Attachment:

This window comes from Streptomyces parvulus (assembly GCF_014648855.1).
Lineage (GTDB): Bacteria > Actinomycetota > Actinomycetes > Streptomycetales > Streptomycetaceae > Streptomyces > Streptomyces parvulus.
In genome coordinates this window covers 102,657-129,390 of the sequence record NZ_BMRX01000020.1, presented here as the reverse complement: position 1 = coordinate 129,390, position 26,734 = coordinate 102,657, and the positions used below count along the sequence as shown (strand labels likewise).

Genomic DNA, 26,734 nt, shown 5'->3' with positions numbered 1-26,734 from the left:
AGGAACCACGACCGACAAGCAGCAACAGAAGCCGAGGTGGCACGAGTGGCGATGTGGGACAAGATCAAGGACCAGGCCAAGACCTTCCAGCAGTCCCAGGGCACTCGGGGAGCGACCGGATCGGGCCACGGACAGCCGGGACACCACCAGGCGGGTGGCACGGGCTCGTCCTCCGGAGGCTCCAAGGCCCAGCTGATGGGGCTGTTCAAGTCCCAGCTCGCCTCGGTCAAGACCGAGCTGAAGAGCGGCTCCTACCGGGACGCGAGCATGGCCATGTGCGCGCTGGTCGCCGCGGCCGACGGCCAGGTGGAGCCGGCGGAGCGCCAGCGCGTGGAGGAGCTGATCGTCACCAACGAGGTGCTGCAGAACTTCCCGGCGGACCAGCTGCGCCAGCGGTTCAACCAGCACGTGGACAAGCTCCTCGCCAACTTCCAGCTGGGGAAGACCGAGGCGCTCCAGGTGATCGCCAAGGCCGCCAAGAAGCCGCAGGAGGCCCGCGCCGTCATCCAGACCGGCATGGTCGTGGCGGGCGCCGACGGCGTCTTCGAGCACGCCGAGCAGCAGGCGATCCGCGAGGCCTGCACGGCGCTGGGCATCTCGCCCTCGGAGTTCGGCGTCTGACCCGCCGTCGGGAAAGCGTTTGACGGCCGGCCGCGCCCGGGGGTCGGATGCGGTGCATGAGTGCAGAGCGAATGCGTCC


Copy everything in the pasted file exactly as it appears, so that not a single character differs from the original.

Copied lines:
This window comes from Streptomyces parvulus (assembly GCF_014648855.1).
Lineage (GTDB): Bacteria > Actinomycetota > Actinomycetes > Streptomycetales > Streptomycetaceae > Streptomyces > Streptomyces parvulus.
In genome coordinates this window covers 102,657-129,390 of the sequence record NZ_BMRX01000020.1, presented here as the reverse complement: position 1 = coordinate 129,390, position 26,734 = coordinate 102,657, and the positions used below count along the sequence as shown (strand labels likewise).

Genomic DNA, 26,734 nt, shown 5'->3' with positions numbered 1-26,734 from the left:
AGGAACCACGACCGACAAGCAGCAACAGAAGCCGAGGTGGCACGAGTGGCGATGTGGGACAAGATCAAGGACCAGGCCAAGACCTTCCAGCAGTCCCAGGGCACTCGGGGAGCGACCGGATCGGGCCACGGACAGCCGGGACACCACCAGGCGGGTGGCACGGGCTCGTCCTCCGGAGGCTCCAAGGCCCAGCTGATGGGGCTGTTCAAGTCCCAGCTCGCCTCGGTCAAGACCGAGCTGAAGAGCGGCTCCTACCGGGACGCGAGCATGGCCATGTGCGCGCTGGTCGCCGCGGCCGACGGCCAGGTGGAGCCGGCGGAGCGCCAGCGCGTGGAGGAGCTGATCGTCACCAACGAGGTGCTGCAGAACTTCCCGGCGGACCAGCTGCGCCAGCGGTTCAACCAGCACGTGGACAAGCTCCTCGCCAACTTCCAGCTGGGGAAGACCGAGGCGCTCCAGGTGATCGCCAAGGCCGCCAAGAAGCCGCAGGAGGCCCGCGCCGTCATCCAGACCGGCATGGTCGTGGCGGGCGCCGACGGCGTCTTCGAGCACGCCGAGCAGCAGGCGATCCGCGAGGCCTGCACGGCGCTGGGCATCTCGCCCTCGGAGTTCGGCGTCTGACCCGCCGTCGGGAAAGCGTTTGACGGCCGGCCGCGCCCGGGGGTCGGATGCGGTGCATGAGTGCAGAGCGAATGCGTCC